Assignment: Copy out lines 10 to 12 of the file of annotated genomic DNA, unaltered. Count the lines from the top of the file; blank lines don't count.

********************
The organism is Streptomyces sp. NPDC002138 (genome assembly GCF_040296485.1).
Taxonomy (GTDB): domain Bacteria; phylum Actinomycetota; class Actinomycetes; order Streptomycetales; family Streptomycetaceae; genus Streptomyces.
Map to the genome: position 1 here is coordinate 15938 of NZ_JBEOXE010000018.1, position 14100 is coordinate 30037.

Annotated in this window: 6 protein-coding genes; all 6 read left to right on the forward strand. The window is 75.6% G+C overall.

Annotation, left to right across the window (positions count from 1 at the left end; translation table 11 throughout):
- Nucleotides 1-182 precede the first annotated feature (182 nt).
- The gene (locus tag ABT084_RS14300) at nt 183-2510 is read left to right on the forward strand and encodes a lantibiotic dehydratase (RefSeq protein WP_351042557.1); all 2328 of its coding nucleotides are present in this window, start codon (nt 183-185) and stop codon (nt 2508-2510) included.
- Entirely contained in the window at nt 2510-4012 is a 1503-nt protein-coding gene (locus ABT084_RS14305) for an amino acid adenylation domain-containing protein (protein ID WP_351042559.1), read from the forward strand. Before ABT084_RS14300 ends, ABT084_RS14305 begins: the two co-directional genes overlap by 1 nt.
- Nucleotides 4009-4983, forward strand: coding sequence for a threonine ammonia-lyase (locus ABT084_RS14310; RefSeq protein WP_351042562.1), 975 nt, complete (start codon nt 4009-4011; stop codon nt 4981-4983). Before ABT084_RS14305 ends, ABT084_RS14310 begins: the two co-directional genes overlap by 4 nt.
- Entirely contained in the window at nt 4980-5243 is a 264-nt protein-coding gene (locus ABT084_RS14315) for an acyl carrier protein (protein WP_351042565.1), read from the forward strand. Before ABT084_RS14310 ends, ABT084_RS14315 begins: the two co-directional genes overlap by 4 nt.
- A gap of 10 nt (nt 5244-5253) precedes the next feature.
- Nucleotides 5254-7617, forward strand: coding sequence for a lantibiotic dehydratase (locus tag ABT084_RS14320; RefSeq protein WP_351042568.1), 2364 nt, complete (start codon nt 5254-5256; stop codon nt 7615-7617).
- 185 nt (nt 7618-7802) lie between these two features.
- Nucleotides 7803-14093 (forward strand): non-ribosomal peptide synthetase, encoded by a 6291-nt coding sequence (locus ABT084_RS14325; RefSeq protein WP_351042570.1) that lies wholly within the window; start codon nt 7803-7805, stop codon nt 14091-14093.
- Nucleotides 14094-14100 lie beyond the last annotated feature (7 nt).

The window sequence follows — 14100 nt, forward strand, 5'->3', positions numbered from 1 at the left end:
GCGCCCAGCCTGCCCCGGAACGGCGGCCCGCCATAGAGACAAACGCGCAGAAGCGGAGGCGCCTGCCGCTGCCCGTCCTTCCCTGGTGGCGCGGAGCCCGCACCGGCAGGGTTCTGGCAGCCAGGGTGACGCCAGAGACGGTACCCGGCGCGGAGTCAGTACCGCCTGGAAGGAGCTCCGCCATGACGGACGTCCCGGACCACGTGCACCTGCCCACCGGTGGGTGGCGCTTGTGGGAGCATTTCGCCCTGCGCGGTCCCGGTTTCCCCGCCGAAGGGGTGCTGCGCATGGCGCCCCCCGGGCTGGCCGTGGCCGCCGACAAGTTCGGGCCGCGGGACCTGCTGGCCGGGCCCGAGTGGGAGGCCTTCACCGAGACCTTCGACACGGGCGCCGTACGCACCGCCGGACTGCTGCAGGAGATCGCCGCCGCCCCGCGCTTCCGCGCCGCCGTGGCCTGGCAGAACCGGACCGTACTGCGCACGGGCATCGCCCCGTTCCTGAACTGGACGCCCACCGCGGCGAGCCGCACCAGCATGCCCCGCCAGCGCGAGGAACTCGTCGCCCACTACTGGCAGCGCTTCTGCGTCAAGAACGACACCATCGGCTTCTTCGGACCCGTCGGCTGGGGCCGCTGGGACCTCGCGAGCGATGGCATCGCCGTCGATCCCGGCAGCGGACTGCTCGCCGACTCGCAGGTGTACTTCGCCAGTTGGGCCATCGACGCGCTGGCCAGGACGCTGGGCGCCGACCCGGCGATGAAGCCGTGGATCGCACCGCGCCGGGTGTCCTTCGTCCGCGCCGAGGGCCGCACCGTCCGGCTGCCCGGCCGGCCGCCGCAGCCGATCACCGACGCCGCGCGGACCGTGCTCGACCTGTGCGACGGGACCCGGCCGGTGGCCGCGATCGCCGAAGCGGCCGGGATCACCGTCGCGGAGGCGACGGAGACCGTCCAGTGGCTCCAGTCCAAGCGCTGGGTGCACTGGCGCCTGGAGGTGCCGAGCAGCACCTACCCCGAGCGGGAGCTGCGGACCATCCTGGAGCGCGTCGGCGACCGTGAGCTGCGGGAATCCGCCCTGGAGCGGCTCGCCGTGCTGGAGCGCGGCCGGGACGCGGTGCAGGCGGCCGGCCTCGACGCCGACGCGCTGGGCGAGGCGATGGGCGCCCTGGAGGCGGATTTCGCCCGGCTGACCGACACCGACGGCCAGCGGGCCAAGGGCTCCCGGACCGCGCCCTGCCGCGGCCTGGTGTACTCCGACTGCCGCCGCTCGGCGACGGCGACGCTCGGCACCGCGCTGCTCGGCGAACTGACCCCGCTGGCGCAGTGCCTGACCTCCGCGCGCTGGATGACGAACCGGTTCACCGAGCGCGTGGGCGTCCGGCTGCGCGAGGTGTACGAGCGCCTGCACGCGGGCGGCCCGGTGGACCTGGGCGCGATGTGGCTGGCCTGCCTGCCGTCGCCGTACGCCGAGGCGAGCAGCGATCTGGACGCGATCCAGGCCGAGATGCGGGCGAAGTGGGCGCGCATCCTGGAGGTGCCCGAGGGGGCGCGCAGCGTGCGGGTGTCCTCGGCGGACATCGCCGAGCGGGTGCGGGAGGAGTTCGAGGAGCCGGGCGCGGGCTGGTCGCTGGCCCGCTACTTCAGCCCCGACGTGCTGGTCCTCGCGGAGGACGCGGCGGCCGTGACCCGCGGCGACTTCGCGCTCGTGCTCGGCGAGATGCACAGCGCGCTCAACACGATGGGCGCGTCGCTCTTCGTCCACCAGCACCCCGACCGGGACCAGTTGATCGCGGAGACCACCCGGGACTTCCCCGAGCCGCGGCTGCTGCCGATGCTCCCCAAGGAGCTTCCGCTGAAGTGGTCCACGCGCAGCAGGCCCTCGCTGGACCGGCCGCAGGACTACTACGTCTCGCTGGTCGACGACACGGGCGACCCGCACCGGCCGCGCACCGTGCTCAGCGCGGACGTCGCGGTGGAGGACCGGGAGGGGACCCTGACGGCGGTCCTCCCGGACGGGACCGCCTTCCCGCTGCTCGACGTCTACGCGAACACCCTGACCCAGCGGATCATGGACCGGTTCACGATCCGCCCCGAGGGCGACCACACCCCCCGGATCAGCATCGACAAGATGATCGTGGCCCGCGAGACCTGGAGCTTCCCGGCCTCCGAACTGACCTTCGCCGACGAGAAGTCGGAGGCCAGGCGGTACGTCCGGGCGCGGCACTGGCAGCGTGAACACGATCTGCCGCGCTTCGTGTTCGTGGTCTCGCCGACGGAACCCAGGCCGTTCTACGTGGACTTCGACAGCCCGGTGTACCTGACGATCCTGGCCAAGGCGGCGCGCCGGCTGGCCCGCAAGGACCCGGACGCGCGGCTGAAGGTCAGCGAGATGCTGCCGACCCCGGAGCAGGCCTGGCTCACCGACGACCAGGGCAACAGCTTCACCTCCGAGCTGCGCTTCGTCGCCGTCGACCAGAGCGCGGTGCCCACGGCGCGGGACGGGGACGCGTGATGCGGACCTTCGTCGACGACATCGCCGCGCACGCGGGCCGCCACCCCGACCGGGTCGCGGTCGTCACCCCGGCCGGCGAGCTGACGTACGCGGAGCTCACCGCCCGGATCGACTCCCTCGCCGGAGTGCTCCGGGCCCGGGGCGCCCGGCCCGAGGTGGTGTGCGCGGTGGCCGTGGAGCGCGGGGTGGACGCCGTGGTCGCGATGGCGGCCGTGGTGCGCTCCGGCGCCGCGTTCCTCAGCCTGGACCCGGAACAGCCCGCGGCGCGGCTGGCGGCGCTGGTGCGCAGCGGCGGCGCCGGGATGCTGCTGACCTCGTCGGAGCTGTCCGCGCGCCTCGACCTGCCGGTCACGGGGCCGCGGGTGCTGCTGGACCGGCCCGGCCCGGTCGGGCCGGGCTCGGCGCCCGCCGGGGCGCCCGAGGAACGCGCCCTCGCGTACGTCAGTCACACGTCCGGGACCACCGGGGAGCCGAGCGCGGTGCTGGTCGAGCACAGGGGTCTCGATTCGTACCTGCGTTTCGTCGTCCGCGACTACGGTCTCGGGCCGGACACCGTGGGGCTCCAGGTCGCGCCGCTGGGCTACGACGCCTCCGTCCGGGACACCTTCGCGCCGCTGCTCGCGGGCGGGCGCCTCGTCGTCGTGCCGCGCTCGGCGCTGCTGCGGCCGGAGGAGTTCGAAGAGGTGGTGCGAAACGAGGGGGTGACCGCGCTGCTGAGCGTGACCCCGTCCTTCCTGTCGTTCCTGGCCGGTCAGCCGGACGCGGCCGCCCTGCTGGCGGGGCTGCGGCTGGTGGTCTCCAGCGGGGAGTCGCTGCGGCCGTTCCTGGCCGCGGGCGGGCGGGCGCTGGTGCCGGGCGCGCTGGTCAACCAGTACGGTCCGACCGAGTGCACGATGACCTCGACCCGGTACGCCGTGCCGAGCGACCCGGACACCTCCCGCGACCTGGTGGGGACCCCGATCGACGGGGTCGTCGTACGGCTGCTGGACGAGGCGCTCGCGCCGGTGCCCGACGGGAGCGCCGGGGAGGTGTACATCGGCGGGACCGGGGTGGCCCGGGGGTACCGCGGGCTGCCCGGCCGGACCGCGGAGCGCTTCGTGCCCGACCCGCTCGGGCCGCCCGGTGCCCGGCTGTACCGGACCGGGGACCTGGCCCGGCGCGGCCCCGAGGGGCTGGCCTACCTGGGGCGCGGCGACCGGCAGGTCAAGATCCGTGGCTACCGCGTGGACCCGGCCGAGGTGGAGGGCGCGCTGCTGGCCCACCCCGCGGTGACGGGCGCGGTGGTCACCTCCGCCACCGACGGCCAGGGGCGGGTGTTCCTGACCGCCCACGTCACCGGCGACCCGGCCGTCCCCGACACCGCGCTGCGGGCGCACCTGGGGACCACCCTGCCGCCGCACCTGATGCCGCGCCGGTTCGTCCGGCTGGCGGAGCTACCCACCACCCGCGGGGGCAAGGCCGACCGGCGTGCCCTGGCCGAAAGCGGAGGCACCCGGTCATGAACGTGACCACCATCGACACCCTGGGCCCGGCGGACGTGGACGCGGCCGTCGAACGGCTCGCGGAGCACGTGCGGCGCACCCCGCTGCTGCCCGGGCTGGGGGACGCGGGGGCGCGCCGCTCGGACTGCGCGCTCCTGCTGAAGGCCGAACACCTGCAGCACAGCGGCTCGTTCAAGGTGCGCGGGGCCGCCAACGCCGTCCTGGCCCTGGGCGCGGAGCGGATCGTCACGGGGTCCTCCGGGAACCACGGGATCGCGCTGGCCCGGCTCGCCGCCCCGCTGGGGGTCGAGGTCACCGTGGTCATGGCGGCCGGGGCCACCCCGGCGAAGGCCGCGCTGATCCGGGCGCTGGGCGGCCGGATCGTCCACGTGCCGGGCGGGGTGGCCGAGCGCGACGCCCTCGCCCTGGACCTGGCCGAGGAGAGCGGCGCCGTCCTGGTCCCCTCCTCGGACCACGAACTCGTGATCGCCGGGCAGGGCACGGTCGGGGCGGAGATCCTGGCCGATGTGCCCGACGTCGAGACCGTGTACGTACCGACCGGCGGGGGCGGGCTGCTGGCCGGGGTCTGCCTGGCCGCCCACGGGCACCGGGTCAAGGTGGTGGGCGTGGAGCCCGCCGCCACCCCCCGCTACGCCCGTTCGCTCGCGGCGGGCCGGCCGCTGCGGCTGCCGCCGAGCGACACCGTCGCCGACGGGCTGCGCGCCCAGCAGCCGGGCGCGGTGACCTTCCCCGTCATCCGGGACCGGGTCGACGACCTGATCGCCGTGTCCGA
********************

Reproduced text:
- Entirely contained in the window at nt 4980-5243 is a 264-nt protein-coding gene (locus ABT084_RS14315) for an acyl carrier protein (protein WP_351042565.1), read from the forward strand. Before ABT084_RS14310 ends, ABT084_RS14315 begins: the two co-directional genes overlap by 4 nt.
- A gap of 10 nt (nt 5244-5253) precedes the next feature.
- Nucleotides 5254-7617, forward strand: coding sequence for a lantibiotic dehydratase (locus tag ABT084_RS14320; RefSeq protein WP_351042568.1), 2364 nt, complete (start codon nt 5254-5256; stop codon nt 7615-7617).